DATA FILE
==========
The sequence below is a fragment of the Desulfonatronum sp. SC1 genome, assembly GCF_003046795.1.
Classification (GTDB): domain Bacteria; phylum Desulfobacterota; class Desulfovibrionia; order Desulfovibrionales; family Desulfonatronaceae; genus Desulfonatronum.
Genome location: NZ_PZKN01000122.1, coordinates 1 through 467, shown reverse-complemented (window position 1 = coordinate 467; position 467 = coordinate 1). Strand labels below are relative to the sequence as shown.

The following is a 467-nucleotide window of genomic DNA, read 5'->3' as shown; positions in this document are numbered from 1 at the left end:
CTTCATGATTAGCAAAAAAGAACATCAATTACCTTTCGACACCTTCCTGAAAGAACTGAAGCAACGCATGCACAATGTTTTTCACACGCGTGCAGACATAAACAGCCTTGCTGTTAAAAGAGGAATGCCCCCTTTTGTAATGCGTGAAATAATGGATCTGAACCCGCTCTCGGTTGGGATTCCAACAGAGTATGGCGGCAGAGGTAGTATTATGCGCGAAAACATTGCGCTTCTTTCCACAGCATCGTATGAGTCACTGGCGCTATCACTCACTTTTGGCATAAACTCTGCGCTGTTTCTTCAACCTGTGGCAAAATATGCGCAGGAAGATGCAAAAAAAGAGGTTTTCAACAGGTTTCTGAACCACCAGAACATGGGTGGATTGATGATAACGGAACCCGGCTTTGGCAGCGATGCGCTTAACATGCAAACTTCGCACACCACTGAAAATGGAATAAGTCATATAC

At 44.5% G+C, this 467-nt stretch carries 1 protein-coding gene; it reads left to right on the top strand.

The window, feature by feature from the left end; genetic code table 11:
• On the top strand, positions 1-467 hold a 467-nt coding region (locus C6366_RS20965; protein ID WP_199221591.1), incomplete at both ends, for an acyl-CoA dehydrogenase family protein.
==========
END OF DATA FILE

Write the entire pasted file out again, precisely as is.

The sequence below is a fragment of the Desulfonatronum sp. SC1 genome, assembly GCF_003046795.1.
Classification (GTDB): domain Bacteria; phylum Desulfobacterota; class Desulfovibrionia; order Desulfovibrionales; family Desulfonatronaceae; genus Desulfonatronum.
Genome location: NZ_PZKN01000122.1, coordinates 1 through 467, shown reverse-complemented (window position 1 = coordinate 467; position 467 = coordinate 1). Strand labels below are relative to the sequence as shown.

The following is a 467-nucleotide window of genomic DNA, read 5'->3' as shown; positions in this document are numbered from 1 at the left end:
CTTCATGATTAGCAAAAAAGAACATCAATTACCTTTCGACACCTTCCTGAAAGAACTGAAGCAACGCATGCACAATGTTTTTCACACGCGTGCAGACATAAACAGCCTTGCTGTTAAAAGAGGAATGCCCCCTTTTGTAATGCGTGAAATAATGGATCTGAACCCGCTCTCGGTTGGGATTCCAACAGAGTATGGCGGCAGAGGTAGTATTATGCGCGAAAACATTGCGCTTCTTTCCACAGCATCGTATGAGTCACTGGCGCTATCACTCACTTTTGGCATAAACTCTGCGCTGTTTCTTCAACCTGTGGCAAAATATGCGCAGGAAGATGCAAAAAAAGAGGTTTTCAACAGGTTTCTGAACCACCAGAACATGGGTGGATTGATGATAACGGAACCCGGCTTTGGCAGCGATGCGCTTAACATGCAAACTTCGCACACCACTGAAAATGGAATAAGTCATATAC

At 44.5% G+C, this 467-nt stretch carries 1 protein-coding gene; it reads left to right on the top strand.

The window, feature by feature from the left end; genetic code table 11:
• On the top strand, positions 1-467 hold a 467-nt coding region (locus C6366_RS20965; protein ID WP_199221591.1), incomplete at both ends, for an acyl-CoA dehydrogenase family protein.